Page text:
Everyone in ministry gets their feelings hurt

Congregations aren’t paradise. They’re communities in which we constantly hurt each other’s feelings.
June 14, 2019
alone in church
Photo by Stefan Kunze

Perhaps my greatest joy as a seminary president is placing diplomas into the hands of our graduates at commencement. They’ve worked hard for their degrees, and they have so much promise that it annually renews my faith in the future of the church. But occasionally a student slips through who makes me wonder.

Some years ago, a student was told by the registrar that he couldn’t graduate because he hadn’t completed his course re­quirements. He complained that no one had told him he was behind in credits. She explained that at the beginning of the semester she had emailed all students who were expecting to graduate, telling them to check the website that depicts their progress through their degree program. But he was not about to take responsibility for his mistake, and so he appealed to the dean, who upheld the registrar’s decision. Then the student came to see me for his final appeal.

“My parents have already bought their plane tickets to come to commencement,” he tried. “They’re going to be so embarrassed if I can’t graduate with my friends.” I responded, “That has to be rough,” and then I mentioned his responsibility to ensure he had completed all of the courses necessary to graduate. The student next tried to blame the website for being confusing. I pointed out that all of the other students seemed to navigate it well. After that he took a stab at the administration for not being very responsive to his problem. I indicated that I was at least the third administrator who had seen him in two days. Finally, he slumped his shoulders and said, “This really hurts my feelings.”

That was his final appeal for me to allow him to graduate. It would hurt his feelings if we upheld the requirements for his degree.

The vast majority of our students would never come to me with such an appeal. They are very conscientious about fulfilling the expectations of their rigorous academic programs. But this was a rare student who wasn’t paying attention. The subtext of his appeal was that I should now do anything I could to avoid hurting his feelings, as if this were one of the standards of leadership.

I was a parish pastor for a long time before I became a seminary president, and through most of those days I was wading through hurt feelings, including my own. So I responded to the student by saying, “You do realize that your feelings are going to get hurt all of the time when you become a pastor, don’t you?” He just picked up his backpack and walked out of my office.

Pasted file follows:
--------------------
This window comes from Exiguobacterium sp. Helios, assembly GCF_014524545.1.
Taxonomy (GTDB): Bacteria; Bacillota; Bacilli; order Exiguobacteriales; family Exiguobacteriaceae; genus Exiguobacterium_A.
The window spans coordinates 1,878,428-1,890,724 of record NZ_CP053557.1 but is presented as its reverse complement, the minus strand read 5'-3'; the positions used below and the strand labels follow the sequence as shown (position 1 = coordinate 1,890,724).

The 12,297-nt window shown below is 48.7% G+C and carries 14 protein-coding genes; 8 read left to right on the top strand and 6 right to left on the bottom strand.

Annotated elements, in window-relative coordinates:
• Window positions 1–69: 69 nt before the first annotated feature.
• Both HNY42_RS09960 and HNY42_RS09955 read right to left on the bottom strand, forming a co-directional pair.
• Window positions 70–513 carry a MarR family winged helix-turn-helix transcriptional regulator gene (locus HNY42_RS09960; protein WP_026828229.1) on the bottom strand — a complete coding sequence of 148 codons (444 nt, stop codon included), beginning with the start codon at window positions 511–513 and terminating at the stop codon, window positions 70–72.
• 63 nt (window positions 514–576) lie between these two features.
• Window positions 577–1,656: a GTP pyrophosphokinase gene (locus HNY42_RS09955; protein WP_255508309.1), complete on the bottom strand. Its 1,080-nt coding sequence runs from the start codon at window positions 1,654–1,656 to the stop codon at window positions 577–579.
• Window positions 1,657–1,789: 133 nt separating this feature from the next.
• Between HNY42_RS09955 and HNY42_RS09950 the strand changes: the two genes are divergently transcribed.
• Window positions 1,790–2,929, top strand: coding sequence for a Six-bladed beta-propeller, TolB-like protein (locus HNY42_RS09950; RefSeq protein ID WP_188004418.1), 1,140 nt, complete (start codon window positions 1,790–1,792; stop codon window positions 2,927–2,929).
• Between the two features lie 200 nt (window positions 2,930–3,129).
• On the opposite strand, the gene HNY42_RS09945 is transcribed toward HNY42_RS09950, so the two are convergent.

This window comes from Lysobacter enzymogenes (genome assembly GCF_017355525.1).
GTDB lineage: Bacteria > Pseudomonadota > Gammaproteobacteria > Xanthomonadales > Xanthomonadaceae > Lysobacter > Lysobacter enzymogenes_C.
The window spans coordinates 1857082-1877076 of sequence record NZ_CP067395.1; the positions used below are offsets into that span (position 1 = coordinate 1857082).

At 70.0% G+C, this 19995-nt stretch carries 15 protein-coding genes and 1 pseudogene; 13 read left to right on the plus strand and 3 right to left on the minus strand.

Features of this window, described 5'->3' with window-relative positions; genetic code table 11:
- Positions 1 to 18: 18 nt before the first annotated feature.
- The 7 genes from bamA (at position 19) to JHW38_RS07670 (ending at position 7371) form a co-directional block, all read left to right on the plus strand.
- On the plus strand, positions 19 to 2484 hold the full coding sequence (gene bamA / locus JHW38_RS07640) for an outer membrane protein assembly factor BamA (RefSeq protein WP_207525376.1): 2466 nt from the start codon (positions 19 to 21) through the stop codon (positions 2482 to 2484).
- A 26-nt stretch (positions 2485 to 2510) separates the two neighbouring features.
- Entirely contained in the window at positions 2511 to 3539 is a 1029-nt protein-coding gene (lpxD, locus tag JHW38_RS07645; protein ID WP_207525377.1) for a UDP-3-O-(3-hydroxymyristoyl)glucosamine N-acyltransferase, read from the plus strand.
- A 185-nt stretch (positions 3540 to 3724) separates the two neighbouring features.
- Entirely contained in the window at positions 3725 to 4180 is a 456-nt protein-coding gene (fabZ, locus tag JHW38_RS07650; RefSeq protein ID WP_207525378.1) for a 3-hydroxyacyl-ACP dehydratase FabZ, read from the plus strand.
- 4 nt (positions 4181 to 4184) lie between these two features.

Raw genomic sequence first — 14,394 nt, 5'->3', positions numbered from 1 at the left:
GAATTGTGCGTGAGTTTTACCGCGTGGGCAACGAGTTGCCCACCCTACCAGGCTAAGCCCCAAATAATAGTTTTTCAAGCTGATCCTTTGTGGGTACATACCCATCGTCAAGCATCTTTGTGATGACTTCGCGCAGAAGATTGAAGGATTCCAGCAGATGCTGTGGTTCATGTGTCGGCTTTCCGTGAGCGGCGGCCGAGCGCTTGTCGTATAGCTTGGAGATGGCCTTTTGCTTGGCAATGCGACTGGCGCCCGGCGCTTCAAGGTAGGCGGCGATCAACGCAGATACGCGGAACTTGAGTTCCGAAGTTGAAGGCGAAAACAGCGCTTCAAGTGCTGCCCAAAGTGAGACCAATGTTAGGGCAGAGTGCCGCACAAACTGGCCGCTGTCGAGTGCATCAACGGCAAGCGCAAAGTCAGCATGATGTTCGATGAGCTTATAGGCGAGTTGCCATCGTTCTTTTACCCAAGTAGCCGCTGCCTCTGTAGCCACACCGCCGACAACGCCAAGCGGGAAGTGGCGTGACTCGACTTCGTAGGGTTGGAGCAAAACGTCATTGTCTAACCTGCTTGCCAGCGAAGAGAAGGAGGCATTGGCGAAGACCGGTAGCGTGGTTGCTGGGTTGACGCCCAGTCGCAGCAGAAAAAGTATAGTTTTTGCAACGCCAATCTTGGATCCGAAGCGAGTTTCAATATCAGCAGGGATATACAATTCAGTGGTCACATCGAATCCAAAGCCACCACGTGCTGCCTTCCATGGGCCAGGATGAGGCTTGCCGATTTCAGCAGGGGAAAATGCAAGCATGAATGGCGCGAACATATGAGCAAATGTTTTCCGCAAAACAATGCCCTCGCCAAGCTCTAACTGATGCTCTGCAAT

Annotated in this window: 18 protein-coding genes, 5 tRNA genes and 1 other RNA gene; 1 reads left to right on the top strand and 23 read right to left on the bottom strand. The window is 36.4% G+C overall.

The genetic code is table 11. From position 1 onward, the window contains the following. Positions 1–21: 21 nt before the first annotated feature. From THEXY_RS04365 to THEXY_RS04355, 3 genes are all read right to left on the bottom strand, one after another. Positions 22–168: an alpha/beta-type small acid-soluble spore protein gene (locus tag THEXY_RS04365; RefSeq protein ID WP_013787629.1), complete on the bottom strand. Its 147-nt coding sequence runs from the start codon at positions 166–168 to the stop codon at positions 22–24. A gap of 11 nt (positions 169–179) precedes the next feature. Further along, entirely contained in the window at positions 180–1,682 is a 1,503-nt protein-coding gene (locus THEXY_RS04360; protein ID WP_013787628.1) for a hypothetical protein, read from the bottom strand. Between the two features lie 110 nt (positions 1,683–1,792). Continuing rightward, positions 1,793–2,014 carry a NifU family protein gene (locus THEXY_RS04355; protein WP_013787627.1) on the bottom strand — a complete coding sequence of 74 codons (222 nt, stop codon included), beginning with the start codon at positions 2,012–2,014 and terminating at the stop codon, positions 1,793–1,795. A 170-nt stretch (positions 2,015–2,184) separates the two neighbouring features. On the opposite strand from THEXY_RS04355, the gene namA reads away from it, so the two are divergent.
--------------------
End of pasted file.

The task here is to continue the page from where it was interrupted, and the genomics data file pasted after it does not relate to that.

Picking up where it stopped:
I know I was supposed to be more empathetic and consoling. And if he had stuck around we could have come to that. But I was overwhelmed by an argument claiming that if we didn’t give him what he wanted, we’d hurt his feelings. So I led with a question that implied I was wondering if this student had chosen the right profession. He can’t serve the church without realizing this is one of the unfortunate things that happens in Christian community: we hurt each other’s feelings. Frequently.

Our seminary is a residential school. Ninety percent of our students live on campus, and most of the faculty live nearby. We have an incredible amount of theological, racial, gender, and national diversity in our community. We believe that in Christ we can hold together, and we are enriched by finding him in lives very different from our own—but it’s impossible to live in the midst of such diversity without unintentionally hurting each other at times. Our hope is that the seminary can be a place where one learns how to handle both the joy and the wounds created by community.

We have high academic goals for our students. But one of the theological skills we try to give the next generation of church leaders is the ability to handle inevitable disappointment and hurt feelings. We fulfill that calling not only in the classroom but by living together in community.

In Life Together, Dietrich Bonhoeffer reminds us that Chris­tian community is not a human ideal but a divine reality. The reality is that God has placed flawed people together in flawed communities in order to discover the redemption Christ alone can bring. Our life together is a daily discovery of how much we need a savior. And it is the means by which we find his grace through confession, absolution, and repentance. Even a collision with institutional expectations can call for that redemptive journey.

Congregations are filled with people who bring their yearnings with them into the community. Often these yearnings have not been met in other places like family or work, so people are hoping the church will be the place where they will finally find affirmation for their heart’s desire. But the church is not paradise. It’s a divine reality of redemption in which we are saved even from our yearnings. It’s a community in which we learn to sacrifice our hopes, failures, and hurt feelings in order to turn to Jesus Christ, our savior.

The registrar, dean, and I decided to let the student walk with his class through commencement, with an asterisk next to his name indicating that his graduation was pending completion of requirements. We made this decision not to find salve for his hurt feelings but because this is what Christian community does. We forgive, and we try to find a way to be Christ’s redemption of even self-inflicted wounds. I hope he got this last lesson from his seminary.

A version of this article appears in the print edition under the title “Hurt feelings.”